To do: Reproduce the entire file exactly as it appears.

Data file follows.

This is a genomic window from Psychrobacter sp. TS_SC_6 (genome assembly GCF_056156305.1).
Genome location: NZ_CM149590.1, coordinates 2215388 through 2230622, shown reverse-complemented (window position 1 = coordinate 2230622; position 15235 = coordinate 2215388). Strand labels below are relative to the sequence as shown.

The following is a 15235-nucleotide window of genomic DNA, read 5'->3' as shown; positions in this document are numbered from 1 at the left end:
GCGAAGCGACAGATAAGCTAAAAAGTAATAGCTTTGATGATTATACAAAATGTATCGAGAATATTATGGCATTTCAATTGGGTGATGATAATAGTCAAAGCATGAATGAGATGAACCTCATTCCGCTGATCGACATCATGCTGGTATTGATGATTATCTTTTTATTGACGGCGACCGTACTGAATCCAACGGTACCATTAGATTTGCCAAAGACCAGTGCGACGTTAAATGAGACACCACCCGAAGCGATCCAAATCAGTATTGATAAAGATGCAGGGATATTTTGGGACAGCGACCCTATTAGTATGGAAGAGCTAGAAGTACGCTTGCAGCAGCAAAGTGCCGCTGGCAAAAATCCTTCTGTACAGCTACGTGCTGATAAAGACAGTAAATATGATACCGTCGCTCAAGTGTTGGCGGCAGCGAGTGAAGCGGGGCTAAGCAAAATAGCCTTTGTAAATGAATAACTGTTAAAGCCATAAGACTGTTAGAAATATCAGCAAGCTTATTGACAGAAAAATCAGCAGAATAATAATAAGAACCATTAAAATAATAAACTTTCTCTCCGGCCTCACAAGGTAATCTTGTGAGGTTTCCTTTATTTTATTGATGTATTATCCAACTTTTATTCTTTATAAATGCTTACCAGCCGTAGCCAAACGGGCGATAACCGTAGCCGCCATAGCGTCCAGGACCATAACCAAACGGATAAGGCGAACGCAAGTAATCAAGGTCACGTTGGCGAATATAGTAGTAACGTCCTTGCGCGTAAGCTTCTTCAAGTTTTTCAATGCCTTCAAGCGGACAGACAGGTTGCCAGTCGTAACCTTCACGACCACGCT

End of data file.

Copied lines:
This is a genomic window from Psychrobacter sp. TS_SC_6 (genome assembly GCF_056156305.1).
Genome location: NZ_CM149590.1, coordinates 2215388 through 2230622, shown reverse-complemented (window position 1 = coordinate 2230622; position 15235 = coordinate 2215388). Strand labels below are relative to the sequence as shown.

The following is a 15235-nucleotide window of genomic DNA, read 5'->3' as shown; positions in this document are numbered from 1 at the left end:
GCGAAGCGACAGATAAGCTAAAAAGTAATAGCTTTGATGATTATACAAAATGTATCGAGAATATTATGGCATTTCAATTGGGTGATGATAATAGTCAAAGCATGAATGAGATGAACCTCATTCCGCTGATCGACATCATGCTGGTATTGATGATTATCTTTTTATTGACGGCGACCGTACTGAATCCAACGGTACCATTAGATTTGCCAAAGACCAGTGCGACGTTAAATGAGACACCACCCGAAGCGATCCAAATCAGTATTGATAAAGATGCAGGGATATTTTGGGACAGCGACCCTATTAGTATGGAAGAGCTAGAAGTACGCTTGCAGCAGCAAAGTGCCGCTGGCAAAAATCCTTCTGTACAGCTACGTGCTGATAAAGACAGTAAATATGATACCGTCGCTCAAGTGTTGGCGGCAGCGAGTGAAGCGGGGCTAAGCAAAATAGCCTTTGTAAATGAATAACTGTTAAAGCCATAAGACTGTTAGAAATATCAGCAAGCTTATTGACAGAAAAATCAGCAGAATAATAATAAGAACCATTAAAATAATAAACTTTCTCTCCGGCCTCACAAGGTAATCTTGTGAGGTTTCCTTTATTTTATTGATGTATTATCCAACTTTTATTCTTTATAAATGCTTACCAGCCGTAGCCAAACGGGCGATAACCGTAGCCGCCATAGCGTCCAGGACCATAACCAAACGGATAAGGCGAACGCAAGTAATCAAGGTCACGTTGGCGAATATAGTAGTAACGTCCTTGCGCGTAAGCTTCTTCAAGTTTTTCAATGCCTTCAAGCGGACAGACAGGTTGCCAGTCGTAACCTTCACGACCACGCT